The most recent worm bin I had was in an old, untreated wooden box I got free from a garage sale. My condo association asked me to get rid of it because it was considered unsightly! It was pretty ugly, and the lid never stayed open. I briefly considered putting up a fight and perhaps enlisting Master Recyclers/Composters from the WSU Extension or something to make an educational stance about my composting, but I didn't. Out went the box and the worms. Ever since then, I've been stewing over this worm-bin-in-a-bench idea. Something cool looking that I would enjoy, too. I'm with you on wanting to beautify, not uglify while composting, Leah!
One homeowner had a guy from the Sheriff's Dept come to a neighborhood gathering and give a talk about it. That was what he said, and he said the same thing about abandoned propane tanks.
The area has since been cleaned up.
I have a source for used pallets - I think - and just might have to see what kind of bench I can construct this summer. That would be a cool challenge! It might even get my 14-year-old son away from the computer screen with less complaining. I like stacking functions!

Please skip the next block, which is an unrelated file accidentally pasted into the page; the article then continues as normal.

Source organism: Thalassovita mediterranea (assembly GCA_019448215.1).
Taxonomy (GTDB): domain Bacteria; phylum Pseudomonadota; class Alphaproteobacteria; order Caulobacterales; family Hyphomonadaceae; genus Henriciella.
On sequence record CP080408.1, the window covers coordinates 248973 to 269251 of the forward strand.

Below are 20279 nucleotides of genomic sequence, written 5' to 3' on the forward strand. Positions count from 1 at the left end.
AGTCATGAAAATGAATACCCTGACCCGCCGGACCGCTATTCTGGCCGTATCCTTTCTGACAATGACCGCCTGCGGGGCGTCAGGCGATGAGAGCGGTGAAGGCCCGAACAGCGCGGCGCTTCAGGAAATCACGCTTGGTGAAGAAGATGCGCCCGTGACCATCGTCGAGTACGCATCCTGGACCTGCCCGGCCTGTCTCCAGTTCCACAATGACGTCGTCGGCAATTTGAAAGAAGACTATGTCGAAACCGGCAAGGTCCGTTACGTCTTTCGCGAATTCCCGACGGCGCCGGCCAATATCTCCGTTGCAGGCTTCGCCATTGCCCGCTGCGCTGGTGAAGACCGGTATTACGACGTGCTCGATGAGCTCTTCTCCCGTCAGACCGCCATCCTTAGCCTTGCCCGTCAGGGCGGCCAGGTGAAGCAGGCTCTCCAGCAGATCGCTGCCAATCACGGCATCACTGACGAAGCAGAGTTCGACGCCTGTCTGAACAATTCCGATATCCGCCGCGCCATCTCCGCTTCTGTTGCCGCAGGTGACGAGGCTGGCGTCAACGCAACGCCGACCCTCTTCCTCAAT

Susan Monroe wrote:
I'm sure you all know, but I'm saying it anyway...
Don't stop by the side of the road to collect those old coolers you see there. They have often/usually been dumped their by the makers of meth, and the containers are contaminated.
The bench idea is GREAT! Multifunctional!
Had no idea of the cooler thing, and we've had our share of education on the drug issue.
Good to know.
Now back to the thread.........
My plan is to have three plastic storage containers (#1, #2, #3) with most of their bottoms cut out (leaving a 1" bottom rim) and then pop-rivet 1/4" hardware cloth mesh to the bottom.